September 21, 2016

FOR IMMEDIATE RELEASE: September 21, 2016
For Florida-specific info: ACLU of Florida Media Office, 786.363.2737,
For nationwide campaign info: Gabriela Melendez, 202.906.9605,

Legislative Effort Aims to Introduce Transparency, Accountability, And Community Influence Over Decisions Regarding the Purchase and Use of Police Surveillance Tools; 2 Florida Cities Part of Initial Phase of Nationwide Surveillance Accountability Campaign.

Local officials and community leaders in 11 cities across the country, including Miami Beach and Pensacola, Florida, joined together today to announce a plan to bring transparency to the acquisition and use of local police surveillance technologies. The measures, which are influenced by a set of guiding principles released by a diverse coalition of 17 national organizations today, include mandating city council approval and a public hearing process that maximizes community input into surveillance technology decisions.

The ordinances being proposed in the 11 cities are intended to require that the purchase and deployment of surveillance technologies in local communities be subject to public debate, rather than occur in secret.

“We need an ordinance that governs, not just a policy,” stated Pensacola Councilwoman Cannada-Wynn, who plans to work with her colleagues on the City Council and the Chief of Police to propose a measure that allows the city’s law enforcement to address crime but also makes it clear when and how local law enforcement monitors the community. “Policies change through simple discussions; ordinances require government transparency, accountability, and public input. If Pensacola is to continue to be a leader in the region and even the state, we need an ordinance.”

“One of the most important principles in a democracy is transparency – people deserve to know what their government is doing on their behalf and why,” stated Miami Beach City Commissioner Michael Greico, who plans to introduce an ordinance at the Miami Beach Commission meeting in October. “I believe that an informed public debate as early as possible is essential when it comes to decisions about how and when surveillance technologies are being used.”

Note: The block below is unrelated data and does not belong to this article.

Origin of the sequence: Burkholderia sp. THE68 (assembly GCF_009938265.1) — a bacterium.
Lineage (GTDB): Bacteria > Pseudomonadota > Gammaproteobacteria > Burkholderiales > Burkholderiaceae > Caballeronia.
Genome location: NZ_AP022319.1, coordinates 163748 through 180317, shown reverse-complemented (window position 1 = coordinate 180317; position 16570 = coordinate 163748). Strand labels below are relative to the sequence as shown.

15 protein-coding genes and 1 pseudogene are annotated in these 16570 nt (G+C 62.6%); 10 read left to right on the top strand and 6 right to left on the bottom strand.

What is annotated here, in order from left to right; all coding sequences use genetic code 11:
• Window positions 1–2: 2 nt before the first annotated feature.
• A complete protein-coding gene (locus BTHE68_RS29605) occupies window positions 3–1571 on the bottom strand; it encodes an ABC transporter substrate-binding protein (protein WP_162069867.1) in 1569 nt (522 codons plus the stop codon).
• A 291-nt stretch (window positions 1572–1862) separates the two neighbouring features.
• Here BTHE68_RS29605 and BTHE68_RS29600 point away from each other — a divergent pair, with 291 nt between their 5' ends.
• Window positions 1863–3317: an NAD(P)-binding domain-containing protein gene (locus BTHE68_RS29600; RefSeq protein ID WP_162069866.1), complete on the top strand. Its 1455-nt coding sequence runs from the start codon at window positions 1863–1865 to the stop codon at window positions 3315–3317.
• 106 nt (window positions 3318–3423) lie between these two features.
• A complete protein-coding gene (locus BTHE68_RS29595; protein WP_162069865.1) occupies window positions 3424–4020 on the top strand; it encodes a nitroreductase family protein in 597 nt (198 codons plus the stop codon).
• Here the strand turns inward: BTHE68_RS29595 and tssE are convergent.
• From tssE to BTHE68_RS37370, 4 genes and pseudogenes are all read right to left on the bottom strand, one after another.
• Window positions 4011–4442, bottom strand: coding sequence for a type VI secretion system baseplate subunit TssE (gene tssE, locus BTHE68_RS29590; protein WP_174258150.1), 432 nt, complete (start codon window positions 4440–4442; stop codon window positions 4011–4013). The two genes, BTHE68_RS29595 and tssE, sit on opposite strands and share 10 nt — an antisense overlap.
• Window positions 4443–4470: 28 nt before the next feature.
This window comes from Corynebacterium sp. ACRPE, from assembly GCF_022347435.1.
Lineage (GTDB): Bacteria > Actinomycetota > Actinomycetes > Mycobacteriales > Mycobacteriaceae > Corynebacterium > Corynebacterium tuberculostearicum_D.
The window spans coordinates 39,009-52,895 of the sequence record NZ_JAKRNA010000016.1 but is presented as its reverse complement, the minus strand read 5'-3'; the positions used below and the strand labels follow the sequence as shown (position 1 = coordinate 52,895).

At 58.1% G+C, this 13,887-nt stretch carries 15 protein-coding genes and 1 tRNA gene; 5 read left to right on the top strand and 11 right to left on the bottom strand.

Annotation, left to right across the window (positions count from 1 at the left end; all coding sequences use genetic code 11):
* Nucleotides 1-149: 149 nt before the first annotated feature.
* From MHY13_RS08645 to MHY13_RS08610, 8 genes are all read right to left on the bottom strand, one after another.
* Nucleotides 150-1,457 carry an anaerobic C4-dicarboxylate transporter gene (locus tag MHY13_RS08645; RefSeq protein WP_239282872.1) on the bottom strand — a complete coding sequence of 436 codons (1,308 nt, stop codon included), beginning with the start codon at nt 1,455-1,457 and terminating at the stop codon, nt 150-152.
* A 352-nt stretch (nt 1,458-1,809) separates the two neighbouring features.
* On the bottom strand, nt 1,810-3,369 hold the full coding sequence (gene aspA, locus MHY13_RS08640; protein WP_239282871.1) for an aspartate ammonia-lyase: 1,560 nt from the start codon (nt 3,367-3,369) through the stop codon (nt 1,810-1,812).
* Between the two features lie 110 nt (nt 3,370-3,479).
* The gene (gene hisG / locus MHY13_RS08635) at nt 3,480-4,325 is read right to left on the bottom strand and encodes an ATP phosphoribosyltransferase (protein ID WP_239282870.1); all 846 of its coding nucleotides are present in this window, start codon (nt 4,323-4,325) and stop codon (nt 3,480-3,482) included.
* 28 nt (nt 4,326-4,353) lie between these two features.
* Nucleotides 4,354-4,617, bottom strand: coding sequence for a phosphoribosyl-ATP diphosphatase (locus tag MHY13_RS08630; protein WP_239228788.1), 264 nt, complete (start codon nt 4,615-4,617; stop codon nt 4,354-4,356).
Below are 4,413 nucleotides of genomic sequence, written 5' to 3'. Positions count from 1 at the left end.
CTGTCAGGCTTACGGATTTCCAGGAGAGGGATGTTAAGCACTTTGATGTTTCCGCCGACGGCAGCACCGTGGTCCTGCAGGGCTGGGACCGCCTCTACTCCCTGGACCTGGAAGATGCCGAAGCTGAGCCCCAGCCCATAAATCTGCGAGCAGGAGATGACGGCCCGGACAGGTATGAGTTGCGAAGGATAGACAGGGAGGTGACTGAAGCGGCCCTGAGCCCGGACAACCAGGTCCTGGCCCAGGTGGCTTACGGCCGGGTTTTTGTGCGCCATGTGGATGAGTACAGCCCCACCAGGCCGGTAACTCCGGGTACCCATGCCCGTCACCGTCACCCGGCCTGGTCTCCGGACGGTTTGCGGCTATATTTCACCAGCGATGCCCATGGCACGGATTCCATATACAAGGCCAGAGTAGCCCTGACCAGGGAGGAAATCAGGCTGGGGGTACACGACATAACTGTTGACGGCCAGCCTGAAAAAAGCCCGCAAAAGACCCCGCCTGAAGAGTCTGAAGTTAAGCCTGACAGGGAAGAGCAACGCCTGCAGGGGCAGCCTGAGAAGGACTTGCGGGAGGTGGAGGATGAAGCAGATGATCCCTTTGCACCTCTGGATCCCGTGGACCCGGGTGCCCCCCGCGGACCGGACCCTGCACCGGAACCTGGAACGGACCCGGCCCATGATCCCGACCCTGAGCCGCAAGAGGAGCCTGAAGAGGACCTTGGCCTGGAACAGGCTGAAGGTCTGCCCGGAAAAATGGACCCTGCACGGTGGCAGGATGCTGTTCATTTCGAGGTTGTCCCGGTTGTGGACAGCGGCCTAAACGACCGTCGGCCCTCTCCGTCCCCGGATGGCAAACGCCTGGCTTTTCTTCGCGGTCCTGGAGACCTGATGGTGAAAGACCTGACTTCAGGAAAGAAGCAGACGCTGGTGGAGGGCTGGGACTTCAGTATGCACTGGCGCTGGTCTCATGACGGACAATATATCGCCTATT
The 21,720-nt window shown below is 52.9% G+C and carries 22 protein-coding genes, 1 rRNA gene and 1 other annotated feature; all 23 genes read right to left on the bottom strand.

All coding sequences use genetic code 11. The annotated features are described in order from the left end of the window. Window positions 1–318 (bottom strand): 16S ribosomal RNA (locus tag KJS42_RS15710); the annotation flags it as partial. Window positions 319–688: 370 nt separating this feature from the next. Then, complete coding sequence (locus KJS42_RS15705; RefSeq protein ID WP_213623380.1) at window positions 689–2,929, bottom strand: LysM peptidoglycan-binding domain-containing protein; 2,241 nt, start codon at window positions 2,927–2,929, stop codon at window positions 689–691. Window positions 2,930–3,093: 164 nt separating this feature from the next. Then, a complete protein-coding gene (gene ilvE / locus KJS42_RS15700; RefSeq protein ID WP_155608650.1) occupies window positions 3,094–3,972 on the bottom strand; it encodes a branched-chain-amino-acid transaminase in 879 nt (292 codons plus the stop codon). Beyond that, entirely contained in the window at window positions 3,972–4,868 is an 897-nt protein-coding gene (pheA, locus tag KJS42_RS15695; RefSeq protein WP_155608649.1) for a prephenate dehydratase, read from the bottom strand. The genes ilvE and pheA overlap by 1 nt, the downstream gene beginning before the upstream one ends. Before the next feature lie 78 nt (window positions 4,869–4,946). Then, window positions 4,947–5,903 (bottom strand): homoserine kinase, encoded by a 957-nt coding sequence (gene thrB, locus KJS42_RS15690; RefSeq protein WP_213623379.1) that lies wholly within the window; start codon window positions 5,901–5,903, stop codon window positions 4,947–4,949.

“The use of surveillance by local police has been spreading unchecked across the country without regard for the communities that they purport to serve,” said Anthony D. Romero, executive director of the American Civil Liberties Union. “Today communities and their local elected officials are taking action to address the disparate impact, financial burden, and threats to civil rights and liberties posed by invasive surveillance technologies.”

The first wave of cities announcing legislative efforts today are:

Hattiesburg, Mississippi
Madison, Wisconsin
Miami Beach, Florida
Milwaukee, Wisconsin
Muskegon, Michigan
New York, New York
Palo Alto, California
Pensacola, Florida
Richmond, Virginia
Seattle, Washington
Washington, D.C.

The guiding principles behind this surge of legislative action, which is expected to be replicated in an increasing number of cities across the nation, are as follows:

  • Surveillance technologies should not be funded, acquired, or used without express and specific city council approval.
  • Local communities should play a significant and meaningful role in determining if and how surveillance technologies are funded, acquired, or used.
  • The process for considering the use of surveillance technologies should be transparent and well-informed.
  • The use of surveillance technologies should not be approved generally; approvals, if provided, should be for specific technologies and specific, limited uses.
  • Surveillance technologies should not be funded, acquired, or used without addressing their potential impact on civil rights and civil liberties.
  • Surveillance technologies should not be funded, acquired, or used without considering their financial impact.
  • To verify legal compliance, surveillance technology use and deployment data should be reported publicly on an annual basis.
  • City council approval should be required for all surveillance technologies and uses; there should be no “grandfathering” for technologies currently in use.

This locally-led, multi-city effort was developed in partnership with highly-diverse national partner organizations.

A list of national partners and additional resources information can be found here: